Conclusion: This study provides a comprehensive overview of IQSEC2-related encephalopathy in males and females, and suggests that an accurate dosage of IQSEC2 at the synapse is crucial during normal brain development.
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http://dx.doi.org/10.1038/s41436-018-0268-1DOI Listing
http://www.ncbi.nlm.nih.gov/pmc/articles/PMC6752297PMC
April 2019

LINE- and Alu-containing genomic instability hotspot at 16q24.1 associated with recurrent and nonrecurrent CNV deletions causative for ACDMPV.

Hum Mutat 2018 12 22;39(12):1916-1925. Epub 2018 Aug 22.

Department of Molecular and Human Genetics, Baylor College of Medicine, Houston, Texas.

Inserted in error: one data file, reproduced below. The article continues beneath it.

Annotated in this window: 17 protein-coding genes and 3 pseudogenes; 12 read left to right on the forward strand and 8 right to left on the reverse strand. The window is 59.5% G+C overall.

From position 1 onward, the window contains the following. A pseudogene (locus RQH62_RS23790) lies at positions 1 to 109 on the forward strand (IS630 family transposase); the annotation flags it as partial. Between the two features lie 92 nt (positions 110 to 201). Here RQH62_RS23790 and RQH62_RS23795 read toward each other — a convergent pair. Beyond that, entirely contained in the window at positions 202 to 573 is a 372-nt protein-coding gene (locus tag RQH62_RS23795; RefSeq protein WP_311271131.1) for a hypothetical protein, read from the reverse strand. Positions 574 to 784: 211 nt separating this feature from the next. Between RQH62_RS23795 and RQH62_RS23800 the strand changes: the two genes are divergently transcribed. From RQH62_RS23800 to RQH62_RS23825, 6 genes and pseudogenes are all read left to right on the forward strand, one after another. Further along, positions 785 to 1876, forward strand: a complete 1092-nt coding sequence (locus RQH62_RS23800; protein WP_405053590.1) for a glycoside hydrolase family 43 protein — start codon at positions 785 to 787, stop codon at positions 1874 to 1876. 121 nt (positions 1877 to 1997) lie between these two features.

Transposable elements modify human genome by inserting into new loci or by mediating homology-, microhomology-, or homeology-driven DNA recombination or repair, resulting in genomic structural variation. Alveolar capillary dysplasia with misalignment of pulmonary veins (ACDMPV) is a rare lethal neonatal developmental lung disorder caused by point mutations or copy-number variant (CNV) deletions of FOXF1 or its distant tissue-specific enhancer. Eighty-five percent of 45 ACDMPV-causative CNV deletions, of which junctions have been sequenced, had at least one of their two breakpoints located in a retrotransposon, with more than half of them being Alu elements. We describe a novel ∼35 kb-large genomic instability hotspot at 16q24.1, involving two evolutionarily young LINE-1 (L1) elements, L1PA2 and L1PA3, flanking AluY, two AluSx, AluSx1, and AluJr elements. The occurrence of L1s at this location coincided with the branching out of the Homo-Pan-Gorilla clade, and was preceded by the insertion of AluSx, AluSx1, and AluJr. Our data show that, in addition to mediating recurrent CNVs, L1 and Alu retrotransposons can predispose the human genome to formation of variably sized CNVs, both of clinical and evolutionary relevance. Nonetheless, epigenetic or other genomic features of this locus might also contribute to its increased instability.